What Does It Mean to Be a Christian?

By Pastor Ay Nee Ng

We have been doing a series on why we do what we do. As I conclude this series, I would like you to take home this and chew on it. Have you ever asked yourself how we are to live our lives as Christians and a new creation? Should we feel any different? What is it that I need to give up or change? There is a saying that if we have learned bad habits in the past, the good news is that we can also unlearn them and begin to respond in a new way. The result will be a change for the better in our ability to communicate.

When we accept Jesus Christ into our lives as our loving Saviour and Lord, we are now a new creation and the old has past. Second Corinthians 5:17 says: “Therefore, if anyone is in Christ, he is a new creation; the old has gone, the new has come!” What does that mean to us? The day we accepted Jesus Christ something shifted in our lives! This is Paul’s most characteristic expression of what it means to be a Christian.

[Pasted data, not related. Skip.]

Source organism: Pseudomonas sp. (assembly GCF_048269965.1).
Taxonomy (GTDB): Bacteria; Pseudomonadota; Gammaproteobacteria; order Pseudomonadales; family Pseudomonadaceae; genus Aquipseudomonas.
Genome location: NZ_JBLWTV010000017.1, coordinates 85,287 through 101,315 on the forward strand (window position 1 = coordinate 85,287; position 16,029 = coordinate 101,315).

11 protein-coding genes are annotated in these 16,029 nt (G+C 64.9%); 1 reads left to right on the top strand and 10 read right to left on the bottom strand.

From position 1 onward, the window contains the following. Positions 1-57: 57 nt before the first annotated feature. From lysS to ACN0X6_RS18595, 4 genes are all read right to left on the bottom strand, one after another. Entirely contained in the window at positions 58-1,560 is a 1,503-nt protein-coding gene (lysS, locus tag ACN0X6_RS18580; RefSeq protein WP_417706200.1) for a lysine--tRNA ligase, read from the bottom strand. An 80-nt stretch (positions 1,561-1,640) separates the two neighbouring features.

Let’s establish what His death and resurrection mean to us. First, Christ’s death and resurrection for us and our identification with Him by faith make existence as a new creation possible. Paul tells us that all believers have died with Christ and no longer live for themselves since the minute they invited Jesus into their lives (2 Cor. 5:14-16). Our lives are no longer worldly but spiritual. But how many of us know that although that should be the case, it’s not quite happening?

Our “death” is that of the old sin nature that was nailed to the cross with Christ. It was buried with Him, and just as He was raised up by the Father, so are we raised up to “walk in newness of life” (Rom. 6:4). That new person that was raised up is what Paul refers to in 2 Corinthians 5:17 as the “new creation.” We don’t live anymore for ourselves but for Christ and for what He has done for us.

Should We Feel Any Different?